This afternoon we finished up our final day of training for the Duelling Arts Rapier Tournament at the Vancouver Club. This is part tournament and part spectacle; a hand picked roster of 8 senior Duello students will be fencing in a series of matches over the course of an evening of fine dining and cocktails, all with a Victorian flare. In amongst the swordplay, which takes place on a raised stage, there will be demonstrations of longsword and sidesword, opportunities to wield various weapons, and a champagne sabreing area with your choice of weapon.
Though this tournament is very much an in-school event, it still provided an opportunity for students to train for an event that would call on them to fight at their best. We have trained nearly every weekday for the past month, outside of already packed class schedules. It has been a lot of fun for me as an instructor, coach, and as a practitioner. It has also been quite the experience for everyone participating; both fun and challenging.
Today at the end of our last training session I asked everyone to share how they were feeling about tomorrow’s event. Whenever you’re asked to answer a question about your feelings about the future, they are always heavily coloured by the moment. If you’re in a confident and happy state, you’re more likely to feel optimistic about a future event. If you are feeling exhausted or disappointed, you’re more likely to feel low. Yet I think the question is still worth asking.
Amongst the group there was quite a diverse set of answers and expressions from tired and exhausted to excited, to confident, to doubtful and worried. Events in front of crowds and your peers always carry weight and that’s part of what makes them challenging, rewarding, and worthwhile as places for learning.
Coming into the tournament tomorrow it will be important for my students to find their centre. A few words of advice I had for them.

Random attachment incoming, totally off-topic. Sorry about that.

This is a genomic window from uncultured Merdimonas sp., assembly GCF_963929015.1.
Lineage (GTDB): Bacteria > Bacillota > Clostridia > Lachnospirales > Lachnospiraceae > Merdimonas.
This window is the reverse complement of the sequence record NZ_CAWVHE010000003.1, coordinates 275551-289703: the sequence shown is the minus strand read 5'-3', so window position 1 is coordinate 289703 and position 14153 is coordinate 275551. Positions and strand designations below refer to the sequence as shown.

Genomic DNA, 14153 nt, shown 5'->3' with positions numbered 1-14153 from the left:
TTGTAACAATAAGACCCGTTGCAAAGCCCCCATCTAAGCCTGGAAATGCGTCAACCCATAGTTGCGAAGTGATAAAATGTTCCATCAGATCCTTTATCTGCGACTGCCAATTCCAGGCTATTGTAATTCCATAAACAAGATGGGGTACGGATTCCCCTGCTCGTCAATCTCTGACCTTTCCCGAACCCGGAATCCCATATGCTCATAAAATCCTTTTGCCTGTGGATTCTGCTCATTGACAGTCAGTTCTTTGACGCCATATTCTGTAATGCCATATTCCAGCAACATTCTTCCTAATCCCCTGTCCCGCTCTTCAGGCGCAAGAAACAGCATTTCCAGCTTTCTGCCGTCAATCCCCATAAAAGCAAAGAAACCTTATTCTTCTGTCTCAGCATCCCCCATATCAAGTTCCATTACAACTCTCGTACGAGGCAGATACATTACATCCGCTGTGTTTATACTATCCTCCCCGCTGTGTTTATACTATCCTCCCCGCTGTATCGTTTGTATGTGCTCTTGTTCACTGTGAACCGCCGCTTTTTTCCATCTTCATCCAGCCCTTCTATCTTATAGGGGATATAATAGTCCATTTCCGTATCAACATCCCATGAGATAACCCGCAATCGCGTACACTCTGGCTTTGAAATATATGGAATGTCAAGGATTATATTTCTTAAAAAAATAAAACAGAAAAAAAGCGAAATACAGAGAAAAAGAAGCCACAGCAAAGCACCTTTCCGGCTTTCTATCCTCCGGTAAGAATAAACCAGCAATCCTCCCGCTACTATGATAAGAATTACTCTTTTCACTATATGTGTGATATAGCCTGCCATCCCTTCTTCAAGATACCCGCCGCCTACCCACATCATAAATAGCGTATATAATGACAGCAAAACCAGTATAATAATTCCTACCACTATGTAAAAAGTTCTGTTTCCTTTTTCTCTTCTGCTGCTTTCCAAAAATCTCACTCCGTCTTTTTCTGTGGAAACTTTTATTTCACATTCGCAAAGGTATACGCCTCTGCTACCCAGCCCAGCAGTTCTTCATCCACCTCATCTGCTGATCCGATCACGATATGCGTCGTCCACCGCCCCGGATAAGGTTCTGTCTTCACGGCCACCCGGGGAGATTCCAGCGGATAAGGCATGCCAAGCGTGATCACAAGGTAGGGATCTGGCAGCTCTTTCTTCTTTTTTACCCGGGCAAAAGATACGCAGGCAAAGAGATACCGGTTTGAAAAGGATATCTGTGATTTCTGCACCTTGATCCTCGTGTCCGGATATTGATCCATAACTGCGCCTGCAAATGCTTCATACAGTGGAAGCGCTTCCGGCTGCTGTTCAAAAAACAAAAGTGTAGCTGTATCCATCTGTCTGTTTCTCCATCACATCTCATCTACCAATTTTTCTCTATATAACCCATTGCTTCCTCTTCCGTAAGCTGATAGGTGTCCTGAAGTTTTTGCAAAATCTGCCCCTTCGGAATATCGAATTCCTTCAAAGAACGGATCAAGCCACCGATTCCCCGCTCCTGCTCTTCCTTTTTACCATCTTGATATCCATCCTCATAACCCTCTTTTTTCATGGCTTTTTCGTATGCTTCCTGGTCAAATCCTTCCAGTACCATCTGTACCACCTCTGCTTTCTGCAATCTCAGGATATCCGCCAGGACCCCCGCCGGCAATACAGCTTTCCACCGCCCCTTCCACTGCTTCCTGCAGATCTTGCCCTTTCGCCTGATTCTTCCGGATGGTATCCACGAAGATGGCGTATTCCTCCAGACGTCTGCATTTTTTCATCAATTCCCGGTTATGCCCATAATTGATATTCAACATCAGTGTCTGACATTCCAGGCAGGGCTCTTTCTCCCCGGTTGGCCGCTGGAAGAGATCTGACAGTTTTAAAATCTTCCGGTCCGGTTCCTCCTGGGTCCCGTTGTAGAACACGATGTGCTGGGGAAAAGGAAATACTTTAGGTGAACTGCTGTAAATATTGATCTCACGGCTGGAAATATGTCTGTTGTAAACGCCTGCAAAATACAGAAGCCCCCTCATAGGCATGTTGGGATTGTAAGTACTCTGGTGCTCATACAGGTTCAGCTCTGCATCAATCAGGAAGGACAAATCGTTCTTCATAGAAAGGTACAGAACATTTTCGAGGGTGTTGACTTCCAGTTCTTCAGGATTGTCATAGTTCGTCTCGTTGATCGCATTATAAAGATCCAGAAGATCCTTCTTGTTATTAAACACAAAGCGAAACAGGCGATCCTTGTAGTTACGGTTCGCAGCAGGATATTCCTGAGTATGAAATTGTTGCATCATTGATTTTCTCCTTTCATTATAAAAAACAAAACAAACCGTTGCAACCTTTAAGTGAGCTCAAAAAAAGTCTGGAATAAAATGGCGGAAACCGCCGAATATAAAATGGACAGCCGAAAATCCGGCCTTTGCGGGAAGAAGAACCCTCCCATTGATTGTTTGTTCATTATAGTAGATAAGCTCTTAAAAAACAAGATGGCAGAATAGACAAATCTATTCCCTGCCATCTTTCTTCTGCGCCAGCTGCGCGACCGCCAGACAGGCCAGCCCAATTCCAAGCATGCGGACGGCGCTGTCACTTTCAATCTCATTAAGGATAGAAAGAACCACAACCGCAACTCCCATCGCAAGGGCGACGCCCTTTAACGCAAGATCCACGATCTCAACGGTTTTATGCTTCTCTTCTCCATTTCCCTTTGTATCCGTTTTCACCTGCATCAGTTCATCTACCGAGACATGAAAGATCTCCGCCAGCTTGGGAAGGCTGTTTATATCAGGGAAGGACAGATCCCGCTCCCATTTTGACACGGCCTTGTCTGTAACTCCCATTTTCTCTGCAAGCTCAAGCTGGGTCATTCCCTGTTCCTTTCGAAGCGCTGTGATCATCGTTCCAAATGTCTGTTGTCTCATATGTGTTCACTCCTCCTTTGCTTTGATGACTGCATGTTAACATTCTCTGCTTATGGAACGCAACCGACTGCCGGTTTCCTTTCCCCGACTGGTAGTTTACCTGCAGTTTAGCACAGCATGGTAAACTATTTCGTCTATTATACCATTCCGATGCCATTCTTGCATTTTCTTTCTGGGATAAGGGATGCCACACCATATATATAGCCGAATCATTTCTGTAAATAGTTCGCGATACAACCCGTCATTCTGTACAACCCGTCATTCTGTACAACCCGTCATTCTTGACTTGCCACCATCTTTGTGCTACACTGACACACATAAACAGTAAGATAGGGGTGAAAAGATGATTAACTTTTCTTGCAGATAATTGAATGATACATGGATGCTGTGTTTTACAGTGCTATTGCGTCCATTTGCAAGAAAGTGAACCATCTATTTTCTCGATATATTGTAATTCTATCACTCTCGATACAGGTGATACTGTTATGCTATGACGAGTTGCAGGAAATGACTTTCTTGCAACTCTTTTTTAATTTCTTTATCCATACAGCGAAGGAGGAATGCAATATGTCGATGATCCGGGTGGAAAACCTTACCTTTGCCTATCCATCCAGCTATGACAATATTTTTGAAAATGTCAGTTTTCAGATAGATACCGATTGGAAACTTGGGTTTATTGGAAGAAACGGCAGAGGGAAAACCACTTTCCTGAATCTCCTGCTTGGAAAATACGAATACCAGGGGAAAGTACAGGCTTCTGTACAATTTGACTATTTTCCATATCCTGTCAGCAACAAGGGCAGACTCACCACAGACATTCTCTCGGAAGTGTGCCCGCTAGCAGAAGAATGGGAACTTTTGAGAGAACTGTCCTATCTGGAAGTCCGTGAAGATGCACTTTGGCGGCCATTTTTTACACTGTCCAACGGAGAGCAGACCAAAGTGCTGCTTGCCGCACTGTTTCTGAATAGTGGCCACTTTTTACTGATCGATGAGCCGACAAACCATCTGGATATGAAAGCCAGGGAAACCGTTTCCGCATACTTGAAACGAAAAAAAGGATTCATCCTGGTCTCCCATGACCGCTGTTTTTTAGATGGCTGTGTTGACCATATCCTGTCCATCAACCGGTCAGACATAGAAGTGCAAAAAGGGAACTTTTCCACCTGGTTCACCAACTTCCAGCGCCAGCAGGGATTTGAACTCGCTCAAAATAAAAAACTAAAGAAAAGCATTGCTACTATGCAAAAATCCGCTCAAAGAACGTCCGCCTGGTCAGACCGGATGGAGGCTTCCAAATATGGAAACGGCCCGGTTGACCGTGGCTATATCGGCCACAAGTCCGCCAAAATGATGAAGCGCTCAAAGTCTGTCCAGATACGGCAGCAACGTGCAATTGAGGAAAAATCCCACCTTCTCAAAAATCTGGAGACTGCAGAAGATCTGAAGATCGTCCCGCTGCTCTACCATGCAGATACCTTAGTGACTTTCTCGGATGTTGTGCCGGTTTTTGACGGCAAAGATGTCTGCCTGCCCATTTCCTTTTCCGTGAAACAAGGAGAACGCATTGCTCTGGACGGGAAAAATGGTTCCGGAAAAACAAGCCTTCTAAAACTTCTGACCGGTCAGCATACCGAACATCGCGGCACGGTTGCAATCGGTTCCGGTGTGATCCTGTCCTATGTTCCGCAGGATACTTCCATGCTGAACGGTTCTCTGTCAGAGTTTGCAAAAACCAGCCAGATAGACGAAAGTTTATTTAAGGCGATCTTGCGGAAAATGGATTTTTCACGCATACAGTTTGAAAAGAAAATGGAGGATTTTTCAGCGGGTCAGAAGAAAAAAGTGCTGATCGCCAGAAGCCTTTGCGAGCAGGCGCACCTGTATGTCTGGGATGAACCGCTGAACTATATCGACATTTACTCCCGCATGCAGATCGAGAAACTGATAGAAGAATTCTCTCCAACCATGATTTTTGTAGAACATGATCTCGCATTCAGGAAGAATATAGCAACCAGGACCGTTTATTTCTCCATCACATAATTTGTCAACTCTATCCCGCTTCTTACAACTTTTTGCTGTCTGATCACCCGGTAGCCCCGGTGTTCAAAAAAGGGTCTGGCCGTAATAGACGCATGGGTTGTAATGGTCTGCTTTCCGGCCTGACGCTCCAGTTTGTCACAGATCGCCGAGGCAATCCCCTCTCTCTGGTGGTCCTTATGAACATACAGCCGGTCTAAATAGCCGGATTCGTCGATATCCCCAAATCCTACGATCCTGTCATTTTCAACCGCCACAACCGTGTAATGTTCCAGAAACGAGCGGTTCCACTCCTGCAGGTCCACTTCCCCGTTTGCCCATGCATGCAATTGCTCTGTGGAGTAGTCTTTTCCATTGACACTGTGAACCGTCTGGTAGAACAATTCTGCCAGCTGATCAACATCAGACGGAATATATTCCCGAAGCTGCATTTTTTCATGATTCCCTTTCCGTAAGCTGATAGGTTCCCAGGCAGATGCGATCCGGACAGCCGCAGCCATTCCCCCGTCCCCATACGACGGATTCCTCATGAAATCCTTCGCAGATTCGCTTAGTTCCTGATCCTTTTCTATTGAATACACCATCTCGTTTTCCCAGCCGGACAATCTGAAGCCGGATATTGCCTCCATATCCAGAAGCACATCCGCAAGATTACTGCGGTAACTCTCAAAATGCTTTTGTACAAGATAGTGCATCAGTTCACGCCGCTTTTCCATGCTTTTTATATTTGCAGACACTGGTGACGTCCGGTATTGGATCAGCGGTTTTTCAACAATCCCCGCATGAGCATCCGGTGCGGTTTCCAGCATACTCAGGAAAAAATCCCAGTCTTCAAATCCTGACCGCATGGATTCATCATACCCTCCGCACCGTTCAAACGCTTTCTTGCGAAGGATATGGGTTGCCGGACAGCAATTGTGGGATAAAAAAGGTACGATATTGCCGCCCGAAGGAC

1. Don’t rush and don’t get rushed.
Take your time in the big moments. Whether it’s a tournament, a job interview, a date, or a performance. There’s nothing gained from going fast. Know that your audience will stay with you, if you stay with you. Pause and stay present. I find it can be useful to come in with a short mantra or a word to repeat slowly to yourself in times of transition to remind you to stay as quietly in yourself as possible.
2. Take a breath.
In fact take many breaths, each time you feel rushed, and even when you don’t, allow yourself to take a large relaxing, in-through-your-nose-out-through-your-mouth-fill-your-lungs-and-let-it-all-go, breath.
3. Centre yourself on your own objectives.
Place your focus on something that only you can bring and only you can challenge. There is always the competition you can have with yourself. Whether you choose to practice a particular technique, face a particular challenge, or stay centred on a particular virtue, choose something that is unconnected with the performance or direct influence of others.
4. Accept that emotions happen.
In the moment and afterward you may feel everything from extreme happiness to anger, regret, and disappointment. Knowing that this happens can place you in a better space to accept it when it does and know that your team mates, friends and family will love you anyways. One of the worst things we all often do with our feelings is not only feel bad but then feel negatively judgmental about feeling bad. A double-whammy of challenging emotion. Remember you’re never in this alone and you have a team who will be with you even when you take your knocks.
Good luck to everyone participating tomorrow.